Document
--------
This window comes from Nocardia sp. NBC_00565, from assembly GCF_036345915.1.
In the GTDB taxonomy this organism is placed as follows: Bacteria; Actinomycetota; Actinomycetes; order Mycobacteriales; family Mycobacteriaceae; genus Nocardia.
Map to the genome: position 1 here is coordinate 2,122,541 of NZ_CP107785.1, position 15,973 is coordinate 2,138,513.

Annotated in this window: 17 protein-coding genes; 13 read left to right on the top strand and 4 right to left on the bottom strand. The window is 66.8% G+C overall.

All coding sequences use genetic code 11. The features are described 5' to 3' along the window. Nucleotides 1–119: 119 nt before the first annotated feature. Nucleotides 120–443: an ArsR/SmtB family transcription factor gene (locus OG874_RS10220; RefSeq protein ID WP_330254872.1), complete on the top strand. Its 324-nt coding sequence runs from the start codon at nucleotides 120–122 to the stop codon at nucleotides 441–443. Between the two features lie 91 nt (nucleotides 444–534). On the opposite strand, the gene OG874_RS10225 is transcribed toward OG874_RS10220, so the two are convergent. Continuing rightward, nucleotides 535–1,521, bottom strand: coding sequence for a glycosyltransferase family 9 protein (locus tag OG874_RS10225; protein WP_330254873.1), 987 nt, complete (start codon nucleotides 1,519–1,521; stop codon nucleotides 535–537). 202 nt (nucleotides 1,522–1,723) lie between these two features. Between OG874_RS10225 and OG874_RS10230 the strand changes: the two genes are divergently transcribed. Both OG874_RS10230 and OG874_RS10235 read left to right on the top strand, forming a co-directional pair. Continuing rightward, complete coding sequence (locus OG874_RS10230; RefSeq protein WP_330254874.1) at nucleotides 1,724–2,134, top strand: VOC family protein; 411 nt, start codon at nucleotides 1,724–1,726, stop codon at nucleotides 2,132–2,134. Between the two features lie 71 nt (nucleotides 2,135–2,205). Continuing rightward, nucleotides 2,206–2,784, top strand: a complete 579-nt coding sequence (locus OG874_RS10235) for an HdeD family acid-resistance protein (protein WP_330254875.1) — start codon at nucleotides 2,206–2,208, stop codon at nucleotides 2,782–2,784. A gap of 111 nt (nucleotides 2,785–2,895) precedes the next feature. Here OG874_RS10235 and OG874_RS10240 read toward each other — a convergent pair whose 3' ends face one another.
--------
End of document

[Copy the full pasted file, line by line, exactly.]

This window comes from Nocardia sp. NBC_00565, from assembly GCF_036345915.1.
In the GTDB taxonomy this organism is placed as follows: Bacteria; Actinomycetota; Actinomycetes; order Mycobacteriales; family Mycobacteriaceae; genus Nocardia.
Map to the genome: position 1 here is coordinate 2,122,541 of NZ_CP107785.1, position 15,973 is coordinate 2,138,513.

Annotated in this window: 17 protein-coding genes; 13 read left to right on the top strand and 4 right to left on the bottom strand. The window is 66.8% G+C overall.

All coding sequences use genetic code 11. The features are described 5' to 3' along the window. Nucleotides 1–119: 119 nt before the first annotated feature. Nucleotides 120–443: an ArsR/SmtB family transcription factor gene (locus OG874_RS10220; RefSeq protein ID WP_330254872.1), complete on the top strand. Its 324-nt coding sequence runs from the start codon at nucleotides 120–122 to the stop codon at nucleotides 441–443. Between the two features lie 91 nt (nucleotides 444–534). On the opposite strand, the gene OG874_RS10225 is transcribed toward OG874_RS10220, so the two are convergent. Continuing rightward, nucleotides 535–1,521, bottom strand: coding sequence for a glycosyltransferase family 9 protein (locus tag OG874_RS10225; protein WP_330254873.1), 987 nt, complete (start codon nucleotides 1,519–1,521; stop codon nucleotides 535–537). 202 nt (nucleotides 1,522–1,723) lie between these two features. Between OG874_RS10225 and OG874_RS10230 the strand changes: the two genes are divergently transcribed. Both OG874_RS10230 and OG874_RS10235 read left to right on the top strand, forming a co-directional pair. Continuing rightward, complete coding sequence (locus OG874_RS10230; RefSeq protein WP_330254874.1) at nucleotides 1,724–2,134, top strand: VOC family protein; 411 nt, start codon at nucleotides 1,724–1,726, stop codon at nucleotides 2,132–2,134. Between the two features lie 71 nt (nucleotides 2,135–2,205). Continuing rightward, nucleotides 2,206–2,784, top strand: a complete 579-nt coding sequence (locus OG874_RS10235) for an HdeD family acid-resistance protein (protein WP_330254875.1) — start codon at nucleotides 2,206–2,208, stop codon at nucleotides 2,782–2,784. A gap of 111 nt (nucleotides 2,785–2,895) precedes the next feature. Here OG874_RS10235 and OG874_RS10240 read toward each other — a convergent pair whose 3' ends face one another.